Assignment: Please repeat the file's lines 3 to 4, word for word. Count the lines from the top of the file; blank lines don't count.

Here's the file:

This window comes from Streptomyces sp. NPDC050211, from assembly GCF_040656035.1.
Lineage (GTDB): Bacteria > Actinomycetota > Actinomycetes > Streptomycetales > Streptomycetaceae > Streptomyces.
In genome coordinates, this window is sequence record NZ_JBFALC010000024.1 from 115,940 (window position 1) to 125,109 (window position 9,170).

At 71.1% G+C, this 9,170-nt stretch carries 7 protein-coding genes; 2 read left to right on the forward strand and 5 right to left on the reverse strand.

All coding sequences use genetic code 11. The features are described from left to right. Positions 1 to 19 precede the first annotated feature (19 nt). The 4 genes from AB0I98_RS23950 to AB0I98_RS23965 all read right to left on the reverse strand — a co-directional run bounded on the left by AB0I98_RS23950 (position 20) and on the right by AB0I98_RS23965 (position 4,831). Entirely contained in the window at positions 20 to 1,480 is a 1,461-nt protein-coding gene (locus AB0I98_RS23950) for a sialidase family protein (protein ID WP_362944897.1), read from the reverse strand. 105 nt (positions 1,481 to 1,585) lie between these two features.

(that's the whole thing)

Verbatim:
In genome coordinates, this window is sequence record NZ_JBFALC010000024.1 from 115,940 (window position 1) to 125,109 (window position 9,170).

At 71.1% G+C, this 9,170-nt stretch carries 7 protein-coding genes; 2 read left to right on the forward strand and 5 right to left on the reverse strand.